Dear HNN reader; yet another digital conference in the Arctic is over. However, a few of us nevertheless went to Bodø to be part of the dialogue between politicians and youth, scientists and state leaders, and perhaps the most important of all: The good meetings between us who live here. Meeting does something to us.
This week, the first digital edition of the High North Dialogue (HND) conference took place, with transmission from Stormen Library in Bodø. The agenda included regular items such as awards, state leader talks and the increasingly traditional Ambassadors’ Panel, where Editor-in-Chief Arne O. Holm juggled a total of nine Arctic ambassadors from their respective home offices via Teams.
“Yet another digital conference”, we of the editorial staff sighed. “Is it really worth going there when it might be better to just watch it from the comfort of our own home office?”
It was totally worth going. Because even though most participants attended in the form of faces on a screen with various sound quality, those who had actually shown up in Bodø were the reward.
Smalltalk over a coffee whilst observing the correct distance, elbow greetings with broad smiles hidden behind face masks, and that awkward little moment when old friends meet and are about to hug, then remember – just seconds before – that it is actually prohibited.
For a newspaper, working from a home office is disastrous. Being out there, in the vibrating, breathing, pulsating life where news appear, are shared and dug up – that is what we live for.
The young are not impressed
That is why it was rewarding to be present when Norwegian Prime Minister Erna Solberg, who opened the conference digitally, entered into dialogue with youth present who questioned the government’s priorities for the young in the High North.
The young are not much impressed with talk about jobs and railway, to put it mildly.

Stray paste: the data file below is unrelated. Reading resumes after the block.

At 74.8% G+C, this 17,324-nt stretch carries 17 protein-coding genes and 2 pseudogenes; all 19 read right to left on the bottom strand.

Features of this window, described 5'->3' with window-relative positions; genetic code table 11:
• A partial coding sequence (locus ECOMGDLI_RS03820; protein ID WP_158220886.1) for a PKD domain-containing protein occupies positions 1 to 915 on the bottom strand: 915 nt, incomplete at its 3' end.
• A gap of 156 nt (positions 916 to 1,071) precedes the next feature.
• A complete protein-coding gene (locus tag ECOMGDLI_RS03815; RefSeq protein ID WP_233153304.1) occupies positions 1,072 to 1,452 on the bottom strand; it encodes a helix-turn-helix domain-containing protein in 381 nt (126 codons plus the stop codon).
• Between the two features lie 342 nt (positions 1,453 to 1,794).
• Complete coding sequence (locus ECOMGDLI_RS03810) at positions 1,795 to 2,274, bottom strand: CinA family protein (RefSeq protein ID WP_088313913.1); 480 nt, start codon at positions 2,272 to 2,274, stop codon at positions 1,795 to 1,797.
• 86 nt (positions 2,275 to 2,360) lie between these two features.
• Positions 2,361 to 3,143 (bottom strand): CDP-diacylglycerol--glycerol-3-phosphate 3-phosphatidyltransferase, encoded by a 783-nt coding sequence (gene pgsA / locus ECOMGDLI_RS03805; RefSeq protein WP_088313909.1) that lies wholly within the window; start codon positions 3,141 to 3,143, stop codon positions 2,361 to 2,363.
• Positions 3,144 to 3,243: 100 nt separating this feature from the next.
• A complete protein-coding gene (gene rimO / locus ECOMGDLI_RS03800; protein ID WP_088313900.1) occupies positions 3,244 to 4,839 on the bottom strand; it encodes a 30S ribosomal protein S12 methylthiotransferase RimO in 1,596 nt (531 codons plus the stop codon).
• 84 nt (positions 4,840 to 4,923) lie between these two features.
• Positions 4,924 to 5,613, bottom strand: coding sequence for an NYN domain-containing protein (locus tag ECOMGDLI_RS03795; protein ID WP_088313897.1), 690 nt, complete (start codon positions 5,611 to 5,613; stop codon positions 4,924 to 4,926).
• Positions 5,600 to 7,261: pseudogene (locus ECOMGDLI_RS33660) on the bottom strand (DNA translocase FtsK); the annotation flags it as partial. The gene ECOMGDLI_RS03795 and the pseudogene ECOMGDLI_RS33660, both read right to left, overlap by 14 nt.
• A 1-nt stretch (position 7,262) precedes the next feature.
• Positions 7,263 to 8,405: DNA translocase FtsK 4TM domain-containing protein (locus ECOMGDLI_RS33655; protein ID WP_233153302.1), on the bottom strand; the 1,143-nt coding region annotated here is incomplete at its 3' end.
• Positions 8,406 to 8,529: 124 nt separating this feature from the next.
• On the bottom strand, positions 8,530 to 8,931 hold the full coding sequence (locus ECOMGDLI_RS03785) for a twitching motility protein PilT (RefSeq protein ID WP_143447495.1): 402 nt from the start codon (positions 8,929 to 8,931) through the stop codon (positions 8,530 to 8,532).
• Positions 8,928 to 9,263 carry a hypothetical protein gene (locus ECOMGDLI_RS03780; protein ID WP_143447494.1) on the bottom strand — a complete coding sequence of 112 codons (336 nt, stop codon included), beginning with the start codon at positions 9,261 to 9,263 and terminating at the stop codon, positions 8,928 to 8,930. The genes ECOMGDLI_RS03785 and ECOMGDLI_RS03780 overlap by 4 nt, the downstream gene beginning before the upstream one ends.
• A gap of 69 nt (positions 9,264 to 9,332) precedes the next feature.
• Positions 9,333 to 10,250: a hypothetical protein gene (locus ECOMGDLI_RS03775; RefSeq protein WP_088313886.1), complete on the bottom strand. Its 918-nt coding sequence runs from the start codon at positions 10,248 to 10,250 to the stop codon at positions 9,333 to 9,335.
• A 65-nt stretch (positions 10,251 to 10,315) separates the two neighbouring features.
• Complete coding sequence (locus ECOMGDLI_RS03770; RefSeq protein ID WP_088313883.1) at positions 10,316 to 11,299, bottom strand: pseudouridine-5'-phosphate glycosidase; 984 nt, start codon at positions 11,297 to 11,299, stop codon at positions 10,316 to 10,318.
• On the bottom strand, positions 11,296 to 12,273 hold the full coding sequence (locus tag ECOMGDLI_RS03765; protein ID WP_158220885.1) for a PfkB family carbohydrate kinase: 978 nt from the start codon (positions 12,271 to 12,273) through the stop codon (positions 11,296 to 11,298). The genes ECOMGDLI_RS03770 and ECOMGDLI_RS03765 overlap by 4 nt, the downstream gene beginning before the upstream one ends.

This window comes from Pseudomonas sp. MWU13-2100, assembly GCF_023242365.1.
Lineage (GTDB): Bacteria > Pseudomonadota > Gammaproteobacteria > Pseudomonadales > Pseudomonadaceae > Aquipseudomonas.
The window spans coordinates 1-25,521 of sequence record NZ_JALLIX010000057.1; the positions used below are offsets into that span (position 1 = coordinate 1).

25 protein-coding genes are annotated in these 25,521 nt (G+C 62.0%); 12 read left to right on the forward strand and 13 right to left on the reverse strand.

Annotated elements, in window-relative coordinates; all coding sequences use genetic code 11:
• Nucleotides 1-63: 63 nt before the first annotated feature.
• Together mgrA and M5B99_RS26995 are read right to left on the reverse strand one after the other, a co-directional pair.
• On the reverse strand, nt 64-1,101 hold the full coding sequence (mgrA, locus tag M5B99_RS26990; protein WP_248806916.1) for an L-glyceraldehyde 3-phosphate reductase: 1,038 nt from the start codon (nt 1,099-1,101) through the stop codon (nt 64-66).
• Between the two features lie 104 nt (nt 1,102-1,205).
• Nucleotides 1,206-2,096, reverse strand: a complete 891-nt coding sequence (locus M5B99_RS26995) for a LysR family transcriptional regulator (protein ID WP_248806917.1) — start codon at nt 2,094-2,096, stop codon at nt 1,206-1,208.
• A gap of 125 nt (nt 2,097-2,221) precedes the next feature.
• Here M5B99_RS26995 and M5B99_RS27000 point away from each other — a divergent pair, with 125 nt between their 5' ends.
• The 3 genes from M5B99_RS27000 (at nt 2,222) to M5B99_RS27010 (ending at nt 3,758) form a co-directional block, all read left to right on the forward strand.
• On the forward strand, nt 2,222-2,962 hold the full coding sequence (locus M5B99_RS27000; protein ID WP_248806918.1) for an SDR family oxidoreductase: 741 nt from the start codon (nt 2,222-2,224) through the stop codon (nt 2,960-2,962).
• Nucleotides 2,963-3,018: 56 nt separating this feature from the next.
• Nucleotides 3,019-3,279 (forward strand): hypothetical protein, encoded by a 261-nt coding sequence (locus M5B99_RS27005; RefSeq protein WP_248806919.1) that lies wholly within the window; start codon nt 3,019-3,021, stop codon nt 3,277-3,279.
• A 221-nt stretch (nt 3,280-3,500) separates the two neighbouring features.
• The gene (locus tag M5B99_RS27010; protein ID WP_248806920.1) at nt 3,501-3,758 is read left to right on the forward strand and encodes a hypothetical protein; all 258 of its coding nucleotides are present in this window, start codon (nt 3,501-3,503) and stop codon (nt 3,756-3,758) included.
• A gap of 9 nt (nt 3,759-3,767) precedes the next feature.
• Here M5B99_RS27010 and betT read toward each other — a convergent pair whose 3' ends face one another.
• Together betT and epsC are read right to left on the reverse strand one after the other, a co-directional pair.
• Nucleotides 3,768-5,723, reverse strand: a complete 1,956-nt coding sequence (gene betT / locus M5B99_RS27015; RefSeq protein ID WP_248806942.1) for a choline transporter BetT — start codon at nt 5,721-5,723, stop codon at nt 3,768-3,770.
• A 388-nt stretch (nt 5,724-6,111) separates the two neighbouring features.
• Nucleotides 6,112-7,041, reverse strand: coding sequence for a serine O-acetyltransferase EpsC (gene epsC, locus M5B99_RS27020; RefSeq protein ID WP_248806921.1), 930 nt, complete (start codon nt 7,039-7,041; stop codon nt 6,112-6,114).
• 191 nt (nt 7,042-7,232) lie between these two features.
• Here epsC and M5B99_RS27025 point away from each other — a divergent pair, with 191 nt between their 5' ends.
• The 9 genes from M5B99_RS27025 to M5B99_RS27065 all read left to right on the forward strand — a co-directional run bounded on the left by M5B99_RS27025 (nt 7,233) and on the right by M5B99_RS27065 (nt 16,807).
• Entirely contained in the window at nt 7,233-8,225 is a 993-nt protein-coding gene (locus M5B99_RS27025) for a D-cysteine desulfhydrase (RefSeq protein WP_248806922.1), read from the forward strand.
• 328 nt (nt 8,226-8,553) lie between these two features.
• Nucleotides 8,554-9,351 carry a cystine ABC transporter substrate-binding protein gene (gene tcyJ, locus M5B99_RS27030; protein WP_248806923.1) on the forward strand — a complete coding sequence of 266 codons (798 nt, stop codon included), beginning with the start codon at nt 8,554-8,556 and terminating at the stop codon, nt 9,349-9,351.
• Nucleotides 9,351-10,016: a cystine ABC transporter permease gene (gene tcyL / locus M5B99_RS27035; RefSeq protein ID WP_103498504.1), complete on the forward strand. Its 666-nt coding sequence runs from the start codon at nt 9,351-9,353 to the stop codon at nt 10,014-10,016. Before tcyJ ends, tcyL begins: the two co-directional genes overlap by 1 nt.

Nor is our Editor-in-Chief. He refers to the proposed North Norwegian Railway as a sidetrack in the debate about the demographic development in the High North.
We also attended the award show for the High North Young Entrepreneur award, even though the winner was digitally present from Alaska.
Another award winner was physically present in Bodø. High North Hero award recipient Felix Tschudi announced during his award acceptance speech that he would donate the award money of NOK 50,000 (appr. USD 6,000).
It is quite rare for representatives from all eight Arctic states plus the EU to meet to debate the future of the Arctic and the High North. Yet the HND’s Ambassadors’ Panel has become a tradition. The debate will become available digitally, and until then, you can read about their meeting here.
Preliminary results from the Business Index North report were also presented at HND, demonstrating a gap between economic growth and population figures in the Arctic.
Building the north
Surprisingly, perhaps, the week has consisted of more than conferences too. We have covered politics, as a series of decisions were made during the Labor party’s annual assembly last weekend.
The party decided to move for a new whitepaper on the fish quota system, and the party secured a majority in parliament for starting work on the aforementioned Northern Norway Railway.
There is a lot going on about communication and connectivity in the High North these days. Just look at the Arctic Connect project, which wants to construct a subsea fiber cable along 11,000 kilometers of Arctic seabed to provide fast internet connectivity along the route.
We also include the latest news from the High North Tour 2021, which stopped in Kirkenes to report the story about the new and fresh iron ore mine operation that is about to commence, following the mine’s bankruptcy in 2015.
All this, and a whole lot more, you will find at High North News!
We wish you all the best for this final April weekend and cross our fingers for more of the good in-person meetings in the future!
News Editor, High North News